Why I don’t care if men knit…
Update: I’m thinking about changing my mind about men knitting. I just saw this thought provoking quote: “If more men knitted, we would have less war.”
There are a lot of knitting charities out there, and I will continue to cover a variety on this site. But my main focus is on women’s issues and charities that help women improve their lives and overcome oppression and discrimination.
When I as about 10, I thought I had to change my name to a boy’s name, cut my hair short, and wear boy’s clothes to acheieve “women’s lib.” When I was a teenager and in my 20s, I naively thought that the women’s liberation movements of earlier decades had succeeded and that we women were actually equal to men. It wasn’t until recently that I realized how far from our goals of true equality we actually are. Reading my regular news and blog sites this morning, reminded me about why I want this site to focus on women’s issues.
Domestic violence is the leading cause of injury to women ages 15-44.
There are nearly three times as many animal shelters in the United States as there are shelters for battered women and their children.
37% of women who sought treatment in emergency rooms for violence-related injuries in 1994 were injured by an intimate partner.
Nearly 1 in 3 adult women experience at least one physical assault by a partner during adulthood.
During the Vietnam War 58,000 American soldiers were killed. During the same time, 51,000 American women were killed by the men who professed to love them.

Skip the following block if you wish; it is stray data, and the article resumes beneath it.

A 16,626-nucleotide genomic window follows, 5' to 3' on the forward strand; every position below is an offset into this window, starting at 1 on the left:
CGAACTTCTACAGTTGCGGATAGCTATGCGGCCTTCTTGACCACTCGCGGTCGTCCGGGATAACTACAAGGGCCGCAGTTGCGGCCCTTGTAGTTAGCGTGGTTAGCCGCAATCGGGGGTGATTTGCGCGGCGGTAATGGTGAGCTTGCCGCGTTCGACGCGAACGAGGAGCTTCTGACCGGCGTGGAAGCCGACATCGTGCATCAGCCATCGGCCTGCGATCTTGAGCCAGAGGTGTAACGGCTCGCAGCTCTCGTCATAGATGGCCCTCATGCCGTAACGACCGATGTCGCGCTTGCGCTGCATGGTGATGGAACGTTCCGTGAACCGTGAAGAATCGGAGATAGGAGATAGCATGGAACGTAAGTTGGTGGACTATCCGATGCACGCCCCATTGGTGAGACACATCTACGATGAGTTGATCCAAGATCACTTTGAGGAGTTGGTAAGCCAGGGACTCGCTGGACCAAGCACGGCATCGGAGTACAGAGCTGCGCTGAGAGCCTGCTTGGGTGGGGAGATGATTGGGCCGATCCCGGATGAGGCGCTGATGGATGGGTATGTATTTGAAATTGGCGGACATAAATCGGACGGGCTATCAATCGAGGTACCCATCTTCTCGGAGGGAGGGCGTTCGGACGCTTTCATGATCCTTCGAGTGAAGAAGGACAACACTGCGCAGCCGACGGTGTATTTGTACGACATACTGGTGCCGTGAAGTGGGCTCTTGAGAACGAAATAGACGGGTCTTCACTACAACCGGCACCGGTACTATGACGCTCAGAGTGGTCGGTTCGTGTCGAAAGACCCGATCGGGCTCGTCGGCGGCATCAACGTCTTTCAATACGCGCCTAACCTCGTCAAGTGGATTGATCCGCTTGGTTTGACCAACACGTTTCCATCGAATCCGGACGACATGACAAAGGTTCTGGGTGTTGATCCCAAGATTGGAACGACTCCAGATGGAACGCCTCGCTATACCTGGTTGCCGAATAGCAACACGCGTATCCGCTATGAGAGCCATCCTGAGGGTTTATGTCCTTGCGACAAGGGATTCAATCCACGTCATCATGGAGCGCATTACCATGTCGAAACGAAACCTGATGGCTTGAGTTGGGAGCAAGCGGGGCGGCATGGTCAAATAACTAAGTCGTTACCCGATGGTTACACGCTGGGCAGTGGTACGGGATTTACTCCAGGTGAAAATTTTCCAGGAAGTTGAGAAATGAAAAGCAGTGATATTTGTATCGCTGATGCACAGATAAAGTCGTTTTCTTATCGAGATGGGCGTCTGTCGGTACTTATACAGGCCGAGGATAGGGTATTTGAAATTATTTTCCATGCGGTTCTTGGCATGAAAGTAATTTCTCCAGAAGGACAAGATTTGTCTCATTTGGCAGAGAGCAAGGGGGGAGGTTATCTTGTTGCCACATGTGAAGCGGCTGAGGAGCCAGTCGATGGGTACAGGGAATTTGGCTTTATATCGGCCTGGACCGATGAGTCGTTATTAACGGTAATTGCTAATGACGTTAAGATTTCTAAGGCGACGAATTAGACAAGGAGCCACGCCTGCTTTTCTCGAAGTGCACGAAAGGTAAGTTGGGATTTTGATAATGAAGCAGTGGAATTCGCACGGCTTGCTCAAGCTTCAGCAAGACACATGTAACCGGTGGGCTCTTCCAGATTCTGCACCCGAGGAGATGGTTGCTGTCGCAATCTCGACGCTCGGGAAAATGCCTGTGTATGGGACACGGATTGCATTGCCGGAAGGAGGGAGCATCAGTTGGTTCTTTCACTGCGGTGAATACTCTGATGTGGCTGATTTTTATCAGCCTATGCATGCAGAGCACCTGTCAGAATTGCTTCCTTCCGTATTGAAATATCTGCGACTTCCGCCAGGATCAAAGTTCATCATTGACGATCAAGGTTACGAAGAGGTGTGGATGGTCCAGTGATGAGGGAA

45% of battered women live in households with children under the age of 12.6.
Boys who witness their fathers’ violence are 10 times more likely to engage in spouse abuse in later adulthood than boys from non-violent homes.
50% of homeless women and children are fleeing domestic abuse.
As many as 324,000 women each year experience intimate partner violence during their pregnancy.
On average, more than three women are murdered by their husbands or boyfriends in this country every day.
Only about 15% of all domestic assaults are reported to the police.
Female victims of domestic violence are 6 times less likely to report crime to law enforcement as female victims of stranger violence.
(For more info and sources for this information, see the full article on Daily Kos.)
For these reasons and more, I really don’t care about men who knit (even though it’s quite a hot topic these days and I’m tech editing a drop-dead gorgeous book on the subject). I don’t think it helps knitting one iota to have men knitting. If there are some men who want to knit, fine. But, really, who cares? Knitting is just as wonderful without them and it has been for centuries. We don’t need men participating in our craft to validate our stitching.
Knitting is a wonderful craft because it is women’s work. I celebrate that fact in my own writing and design work, and I hope that you will join me in celebrating and revelling in the womanliness of knitting. Get out there, knit in public, and let the world know that you are proud to be a woman and to take part in a craft that has often been put down because men don’t join in. As if only the silly things that men do are important! Make something feminine, make something lacy, make something sexy, make something outrageous, make something with a message, make something that turns “women’s work” into a statement of pride and power.